The millions of man-hours that went into all that worldwide research have proved worthless in the pursuit of human progress. The main reason for this failure was the formulation of an establishment orthodoxy that prevented the publication of alternatives. In fact, when the intrinsic strength theory collapsed, it was immediately replaced by an equal and opposite, and equally banal, theory that all the phenomena were caused by sub-microscopic solid particle impurities. It again became difficult to publish results that disagreed with the new orthodoxy. The theorists felt secure in the knowledge that no one could make the measurements necessary to undermine their claims. It took me years of work to dispose of that one, and involved an elaborate computer aided experiment that measured the actual charges carried by randomly moving particles (femto-coulombs) and showed that they were many orders of magnitude too small to accommodate the theory. I spent a few more years knocking down theories, which in my Popperian view was the very stuff of science, but gradually moved over to the development of sensors that measured what needed to be measured, rather than relying of indirect deductions. Nevertheless, the general unease about the state of measurement science never left me and, in fact, grew. Most ominous was that fact that a new form of politics was emerging. Radicals of both the New Left and the New Right saw science not as an entity with its own integrity, but rather as a tool that they could bend to their own purposes.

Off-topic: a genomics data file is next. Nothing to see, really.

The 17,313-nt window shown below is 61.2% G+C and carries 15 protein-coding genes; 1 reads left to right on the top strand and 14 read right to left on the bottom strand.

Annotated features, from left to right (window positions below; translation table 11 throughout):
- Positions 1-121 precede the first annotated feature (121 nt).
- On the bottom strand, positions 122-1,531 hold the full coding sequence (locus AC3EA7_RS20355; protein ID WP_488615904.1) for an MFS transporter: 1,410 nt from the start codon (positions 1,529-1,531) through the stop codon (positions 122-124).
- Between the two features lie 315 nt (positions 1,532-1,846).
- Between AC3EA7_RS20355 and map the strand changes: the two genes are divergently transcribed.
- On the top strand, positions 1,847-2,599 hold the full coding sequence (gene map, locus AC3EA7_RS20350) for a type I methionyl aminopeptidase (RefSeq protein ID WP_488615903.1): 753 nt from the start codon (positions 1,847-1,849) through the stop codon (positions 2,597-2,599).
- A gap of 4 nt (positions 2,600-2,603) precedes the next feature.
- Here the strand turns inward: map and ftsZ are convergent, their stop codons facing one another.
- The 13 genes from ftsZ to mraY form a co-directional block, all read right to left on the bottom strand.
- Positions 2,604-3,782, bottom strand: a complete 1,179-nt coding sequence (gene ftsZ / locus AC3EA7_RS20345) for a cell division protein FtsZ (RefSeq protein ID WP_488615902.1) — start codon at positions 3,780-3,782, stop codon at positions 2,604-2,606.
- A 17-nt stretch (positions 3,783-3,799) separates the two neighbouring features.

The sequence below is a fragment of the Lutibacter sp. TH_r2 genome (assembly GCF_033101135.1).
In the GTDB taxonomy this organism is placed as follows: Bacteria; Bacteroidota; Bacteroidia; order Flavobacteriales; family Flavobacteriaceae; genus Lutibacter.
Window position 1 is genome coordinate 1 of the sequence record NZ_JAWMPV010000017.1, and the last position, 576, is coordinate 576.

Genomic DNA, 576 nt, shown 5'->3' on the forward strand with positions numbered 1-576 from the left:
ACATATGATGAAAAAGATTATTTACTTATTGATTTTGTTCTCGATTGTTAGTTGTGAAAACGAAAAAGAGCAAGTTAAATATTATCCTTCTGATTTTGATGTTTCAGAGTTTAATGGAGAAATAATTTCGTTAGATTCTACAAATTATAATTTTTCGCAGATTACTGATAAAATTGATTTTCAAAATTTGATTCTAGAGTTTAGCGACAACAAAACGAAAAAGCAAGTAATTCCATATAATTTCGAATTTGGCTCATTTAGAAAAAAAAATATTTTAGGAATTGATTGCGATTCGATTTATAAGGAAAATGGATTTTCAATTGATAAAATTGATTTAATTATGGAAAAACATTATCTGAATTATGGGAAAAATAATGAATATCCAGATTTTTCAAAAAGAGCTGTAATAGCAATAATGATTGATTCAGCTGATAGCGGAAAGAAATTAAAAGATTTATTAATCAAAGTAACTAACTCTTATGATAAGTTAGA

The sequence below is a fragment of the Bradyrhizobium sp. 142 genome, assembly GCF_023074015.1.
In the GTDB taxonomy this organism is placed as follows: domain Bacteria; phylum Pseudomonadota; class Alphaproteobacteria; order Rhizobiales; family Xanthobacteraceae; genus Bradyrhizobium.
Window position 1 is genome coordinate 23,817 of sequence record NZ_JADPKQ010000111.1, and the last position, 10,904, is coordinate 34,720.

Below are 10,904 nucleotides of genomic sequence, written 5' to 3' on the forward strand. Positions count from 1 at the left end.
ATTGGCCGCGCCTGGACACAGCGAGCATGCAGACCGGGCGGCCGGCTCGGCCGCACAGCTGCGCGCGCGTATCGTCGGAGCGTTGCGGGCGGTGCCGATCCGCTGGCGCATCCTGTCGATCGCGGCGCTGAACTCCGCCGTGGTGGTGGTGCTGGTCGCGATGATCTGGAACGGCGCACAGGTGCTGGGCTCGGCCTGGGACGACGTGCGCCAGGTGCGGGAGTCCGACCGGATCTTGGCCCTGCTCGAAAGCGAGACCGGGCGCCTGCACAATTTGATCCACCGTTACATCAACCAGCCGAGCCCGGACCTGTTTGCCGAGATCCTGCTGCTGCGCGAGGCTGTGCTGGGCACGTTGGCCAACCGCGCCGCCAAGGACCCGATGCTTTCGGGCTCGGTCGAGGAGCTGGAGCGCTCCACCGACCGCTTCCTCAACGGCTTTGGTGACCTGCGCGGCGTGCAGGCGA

Perhaps this background will go to explain the fact that I became something of a single-issue fanatic on the subject of “the abuse of measurement” and half a century later took early retirement to write a book with that as the sub-title. It is also the reason for the dismay with which I view the current scene. In one very important respect it is now even worse. Governments and the media now form part of the establishment that is trying to maintain particular theories against all the scientific evidence. Statistical fraud is openly practised by state sponsored bodies, such as the EPA. Worst of all, precious primary data, such as the historic temperature records, are being altered with Orwellian casualness to conform to the official theory rather than reality.

As detailed in Sorry, wrong number!, in 1989 Gordon Stewart wrote a paper challenging the official view that AIDs cases in the UK would reach tens of thousands by 1992. His paper remained unpublished during a four-year correspondence in which referees wrote comments such as “Why should I read a paper by someone who believes the earth is flat?”

Stewart’s paper, which was rejected by Nature, Science, the New England Journal of Medicine and the British Medical Journal, was proved to be correct to within a remarkable 10%. The “experts” were out by several orders of magnitude. The establishment ignored their shame and simply moved on. The same process is now taking place with the Global Warming Myth. The reward for conforming is millions of dollars worth of grants. The penalty for dissenting is being relegated to a remote corner of the World Wide Web (among the cranks and pornographers), which is the last home of scholarship, as practised by such lone battlers as John Daly.

O tempora, O Mores!


John Brignell, July 2003